It’s been four days now since we have been out of Yosemite, and I still can’t really write anything to do it justice. Here’s my best shot. Thank you for reading!
Everything in Yosemite is big. The granite is exposed, unbroken, and so massive that your eyes keep trying to adjust, to focus, to fathom, because the sheer size of this place is disorienting for the human mind. Your body has never felt smaller. The waterfalls are dizzying because of their power, so much energy and movement and change being produced by their flow, with gallons upon gallons of new water in every moment.
I think Joe said it best, as we stood in a sweeping, grassy meadow in front of Half Dome within an hour of arriving in the Valley. He looks out in the distance, then looks at me, out at Half Dome again, and back to me. He furrows his brow. I don’t get it, Joe says.
And that’s really the best way to describe Yosemite–unfathomable. Even after having been there numerous times now, since I was a little girl, from my experience you never really adjust. I still can’t go for a run across the valley floor without my head tingling. And on this particular trip, from the moment we got there, my fingers were tingling as well.
I wanted to climb everything.
One may think, why would someone want to climb in Yosemite? All of the rock is so big, so exposed, so in your face, there’s nowhere to hide once you’re up there. Every direction you look–up or down, full circle around you–there is space. Massive amounts of it. Unlike some places where you can get 500 feet up but are still surrounded by trees or ledges of rock, in the valley there is no hiding from the fact that you’re way the hell off the ground. When you look down, you see the earth. There is nothing to distort your perception of space. If you look out, your eyes roll around for a minute just to understand the vastness of air around you. Tourists point up at you and snap pictures, they are the size of your thumbnail. This adds a whole layer of difficulty to the climbing here. At first, your body naturally tenses up, you cling and scrape at the rock instead of move with it, and with even the easiest moves you’re giving 100% of your effort, because your mind thinks you have to.
Sounds pretty terrifying, right?
Well, it is terrifying. And that was interesting for me. I wondered, why do I want to climb all of this if it’s so big, so scary, so uncomfortable? That question was answered as soon as I got on the rock.
As I climbed on our first day, even though I was dealing with fear, I also felt strangely comforted. And the comfort was coming from the very things that were making me feel vulnerable and exposed–the granite, the vast views, the loud waterfalls. I felt invited, drawn in, and I noticed myself thanking the rock, out loud, as I climbed and found a good hold. It sounds crazy, I know. So began this back and forth play with the granite, some moments it caused me great fear, the next it felt nurturing, like it was caring for me. This happened constantly on the trip, even when I was not climbing. In one moment we’re standing in shock in the thick of the forest watching a bear rip a tree in half searching for grubs, the next we see a deer with her babies grazing on the grasses. One second we’re dunking our heads in the freezing Merced river, losing our breath as our lungs pause, the next we’re sprawled out like lizards on the warm ground, thawing in the afternoon sun. I frantically run from an afternoon thunderstorm to enter a cozy, quiet room filled with climbers on their laptops. A climber dies on El Cap from a rock fall, Alex sees a duckling take flight for the first time ever. I swat mosquitos as they swarm my legs, hundreds of lady bugs land on my belly as I’m doing a midday backbend. As the giant redwoods and sequoias tower over you tiny body, the dogwoods are blooming and seem to soften everything.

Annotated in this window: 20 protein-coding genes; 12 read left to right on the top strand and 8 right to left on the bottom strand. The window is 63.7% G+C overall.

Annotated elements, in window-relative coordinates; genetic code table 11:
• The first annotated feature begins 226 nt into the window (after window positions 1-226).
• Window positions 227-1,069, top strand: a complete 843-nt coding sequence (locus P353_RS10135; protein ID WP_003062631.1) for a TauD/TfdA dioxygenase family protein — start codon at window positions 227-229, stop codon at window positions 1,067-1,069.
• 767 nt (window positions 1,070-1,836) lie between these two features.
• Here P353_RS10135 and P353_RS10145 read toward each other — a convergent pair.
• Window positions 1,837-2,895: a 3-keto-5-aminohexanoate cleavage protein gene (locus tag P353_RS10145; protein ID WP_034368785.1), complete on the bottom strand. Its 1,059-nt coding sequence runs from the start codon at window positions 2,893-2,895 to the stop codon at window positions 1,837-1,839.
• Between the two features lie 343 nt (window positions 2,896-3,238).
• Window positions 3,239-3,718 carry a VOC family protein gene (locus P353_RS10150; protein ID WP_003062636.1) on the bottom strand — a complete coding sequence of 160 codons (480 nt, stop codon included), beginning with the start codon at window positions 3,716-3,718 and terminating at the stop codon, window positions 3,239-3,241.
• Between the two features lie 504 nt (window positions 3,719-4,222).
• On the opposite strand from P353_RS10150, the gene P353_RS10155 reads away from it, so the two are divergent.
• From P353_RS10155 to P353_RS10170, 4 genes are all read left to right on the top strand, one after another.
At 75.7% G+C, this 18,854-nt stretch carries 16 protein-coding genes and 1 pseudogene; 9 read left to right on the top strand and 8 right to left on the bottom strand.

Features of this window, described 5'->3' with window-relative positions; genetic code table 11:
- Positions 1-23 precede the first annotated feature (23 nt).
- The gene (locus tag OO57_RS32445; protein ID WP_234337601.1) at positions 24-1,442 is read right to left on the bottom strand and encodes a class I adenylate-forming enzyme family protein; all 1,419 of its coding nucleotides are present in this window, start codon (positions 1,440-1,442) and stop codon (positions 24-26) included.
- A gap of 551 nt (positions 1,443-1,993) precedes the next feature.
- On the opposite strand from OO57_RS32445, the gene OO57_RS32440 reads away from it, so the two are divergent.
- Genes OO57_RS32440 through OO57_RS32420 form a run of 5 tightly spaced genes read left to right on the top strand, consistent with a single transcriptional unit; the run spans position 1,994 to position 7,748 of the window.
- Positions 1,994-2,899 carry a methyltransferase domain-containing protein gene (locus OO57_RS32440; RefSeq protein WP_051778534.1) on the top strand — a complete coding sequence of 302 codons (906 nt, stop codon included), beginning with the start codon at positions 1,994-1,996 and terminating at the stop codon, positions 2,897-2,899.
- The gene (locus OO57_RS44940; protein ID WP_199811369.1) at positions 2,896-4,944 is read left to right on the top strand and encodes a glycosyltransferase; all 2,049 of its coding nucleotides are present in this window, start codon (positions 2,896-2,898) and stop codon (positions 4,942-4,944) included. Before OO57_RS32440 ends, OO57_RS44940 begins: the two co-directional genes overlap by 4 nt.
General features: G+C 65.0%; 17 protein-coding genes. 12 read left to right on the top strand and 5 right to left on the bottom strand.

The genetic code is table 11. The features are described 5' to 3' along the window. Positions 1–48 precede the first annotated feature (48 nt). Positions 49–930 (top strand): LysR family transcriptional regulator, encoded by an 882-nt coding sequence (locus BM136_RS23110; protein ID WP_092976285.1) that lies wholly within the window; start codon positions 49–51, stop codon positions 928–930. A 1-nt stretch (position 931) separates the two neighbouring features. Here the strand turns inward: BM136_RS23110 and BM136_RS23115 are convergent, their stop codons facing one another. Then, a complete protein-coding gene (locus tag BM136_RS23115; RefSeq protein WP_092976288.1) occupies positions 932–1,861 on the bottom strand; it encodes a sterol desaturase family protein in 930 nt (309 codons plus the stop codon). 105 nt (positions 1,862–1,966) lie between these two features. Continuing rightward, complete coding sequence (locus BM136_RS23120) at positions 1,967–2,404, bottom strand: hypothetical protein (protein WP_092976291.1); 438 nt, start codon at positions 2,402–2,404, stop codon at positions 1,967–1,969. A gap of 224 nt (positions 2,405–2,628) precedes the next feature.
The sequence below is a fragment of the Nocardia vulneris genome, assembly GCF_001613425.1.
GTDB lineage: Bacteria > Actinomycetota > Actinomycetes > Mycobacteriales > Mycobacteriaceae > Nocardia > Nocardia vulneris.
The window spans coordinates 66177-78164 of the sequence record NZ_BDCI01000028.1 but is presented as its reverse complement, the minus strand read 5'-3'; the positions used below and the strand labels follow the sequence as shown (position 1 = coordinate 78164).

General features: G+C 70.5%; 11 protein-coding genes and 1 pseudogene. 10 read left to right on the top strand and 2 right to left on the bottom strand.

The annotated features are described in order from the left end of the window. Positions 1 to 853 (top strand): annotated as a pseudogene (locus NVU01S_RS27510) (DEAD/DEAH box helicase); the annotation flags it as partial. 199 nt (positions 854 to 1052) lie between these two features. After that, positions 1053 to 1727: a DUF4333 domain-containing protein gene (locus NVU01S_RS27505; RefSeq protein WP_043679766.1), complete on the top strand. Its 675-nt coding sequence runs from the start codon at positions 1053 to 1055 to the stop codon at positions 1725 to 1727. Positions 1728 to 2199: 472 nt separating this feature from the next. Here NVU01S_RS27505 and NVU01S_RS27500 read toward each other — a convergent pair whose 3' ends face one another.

I’ve been in love before. Now that I’m at the whopping age of 24 I can say that without you all rolling your eyes. Right? Well, Yosemite felt a lot like being in love–that insanity of being comforted and nurtured by the very thing that also makes you feel more exposed and vulnerable and scared than anything in this wide world. Do you notice how in relationships we tend to mess up, cheat, hurt each other, say something stupid, or flee when the time comes to be vulnerable? It’s too much for us, we can’t take any more fear, any more open wounds, so we throw it all away in hopes of avoidance. On the first day of the trip, when the climbing got scary I automatically down climbed and froze up. But by the last day, I was moving through the times of exposure with my eyes and heart wide open. Then, without doubt, I would eventually find a place to rest, to take shelter.
I’m trying to stay open, to take with me what I saw in the valley. To trust that moments of vulnerability are rewarded with feelings of true safety and comfort. Instead of grasping and clinging, I’m releasing my grip, I’m noticing when my mind causes me to tense up just because I’m way. the hell. up there.
It’s working, and I’m not as afraid anymore.